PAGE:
It is a fact that the US, since the Monroe Doctrine was espoused, has worked on the principle of containing rival powers. It has been this principle that made the US a global military power - whether it be Germany, the USSR or Imperial Japan. By using force to compel Indo-Pacific nations into submission, China is inviting the US to come to Asia and repeat the same strategy. This, at a time when the Chinese leadership is increasingly talking about the need to use soft power in its dealings.

It is clear that Japan's days of pacifism are numbered. In danger of losing territory and becoming a client state of China, Japan will have no choice but to develop its military and create an offensive Navy, although it is already the largest maritime force in the area after the US. India is already going through an arms build-up despite increasing financial constraints with INS Vikramaditya set to shift the balance dramatically in the Indian Ocean. China's moves are already creating a dangerous arms race across Indo-Pacific and it can only get worse after this ADIZ. 

One Year Ago: Placements

How time does fly! Today marks the anniversary of the day I was placed at ITC, bringing an end to my placement season almost as soon as it began. The memories are still so vivid... the GD, which was a case study and one that I aced. It was easy really, they were just seeing how confidently all of us could speak. I did goof up at one point when I forgot something and the whole table pounced at me, but I managed to take care of that.

The Tech round was easily the most intensive interview I had ever given. They certainly knew a lot and I struggled to find answers. What complicated the matter was the fact that I had no idea it was going to be so technical... thanks to the hype around HR rounds, I thought it would be all about HR. But it turned out that the very short HR round was a mere formality - everyone was selected.

Well, what came of my employment at the firm and how I came to Champaign, IL is history now. But what made me happy was to know that my successor in the DebSoc was also placed in ITC under very similar circumstances. I'm not a great believer in destiny, but coincidences are always nice to look at. Or was it? Because, if I learned one thing from my experience, it is that you need to be a supremely good debater to ace the placements - speaking confidently, thinking on your feet, covering your steps... it all came naturally to us. All you needed was a degree that let you enter the process!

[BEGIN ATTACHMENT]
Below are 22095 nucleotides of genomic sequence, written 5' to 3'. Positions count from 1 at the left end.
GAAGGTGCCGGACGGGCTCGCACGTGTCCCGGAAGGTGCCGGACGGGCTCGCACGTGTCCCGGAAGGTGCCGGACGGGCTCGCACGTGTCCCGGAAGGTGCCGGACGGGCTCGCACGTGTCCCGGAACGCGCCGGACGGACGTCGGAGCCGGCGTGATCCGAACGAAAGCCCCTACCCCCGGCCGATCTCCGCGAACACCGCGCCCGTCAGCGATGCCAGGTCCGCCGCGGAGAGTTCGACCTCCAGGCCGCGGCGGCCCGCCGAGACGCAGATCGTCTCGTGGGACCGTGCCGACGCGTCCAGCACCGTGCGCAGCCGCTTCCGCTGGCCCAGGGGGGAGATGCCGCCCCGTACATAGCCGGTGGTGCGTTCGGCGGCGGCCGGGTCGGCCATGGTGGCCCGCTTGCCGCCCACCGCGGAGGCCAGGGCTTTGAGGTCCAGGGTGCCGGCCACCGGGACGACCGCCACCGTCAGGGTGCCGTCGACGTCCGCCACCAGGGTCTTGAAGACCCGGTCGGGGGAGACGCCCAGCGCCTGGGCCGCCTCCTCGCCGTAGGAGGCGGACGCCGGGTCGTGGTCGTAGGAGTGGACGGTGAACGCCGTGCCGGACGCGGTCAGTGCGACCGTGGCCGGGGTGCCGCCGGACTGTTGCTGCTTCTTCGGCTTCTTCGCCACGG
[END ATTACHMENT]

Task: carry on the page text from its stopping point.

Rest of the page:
Unfortunately, I've found out that the controversial negative days of placements led to a very ugly incident at IITR, with the top-gun of tech companies, Microsoft, walking out and possibly blacklisting the institution. This is a very serious matter and I think it is time to come clean on the controversial policy. It might have worked for some time - I certainly took advantage of it - but it is fundamentally wrong. I know the culture of secrecy out there, but an honest and open discussion between all stakeholders is the need of the hour. The aim must always be to hold the institution's name high.

As I see my juniors placed one by one (well, a lot of that happened on the "real" first day), I wonder just how far I have gone from that stage. Department medal, Kinra fellow, OPJEMS scholar... life has been kind to me, I suppose. Yet, there is so much more to do. So much more. 

Wednesday, November 27, 2013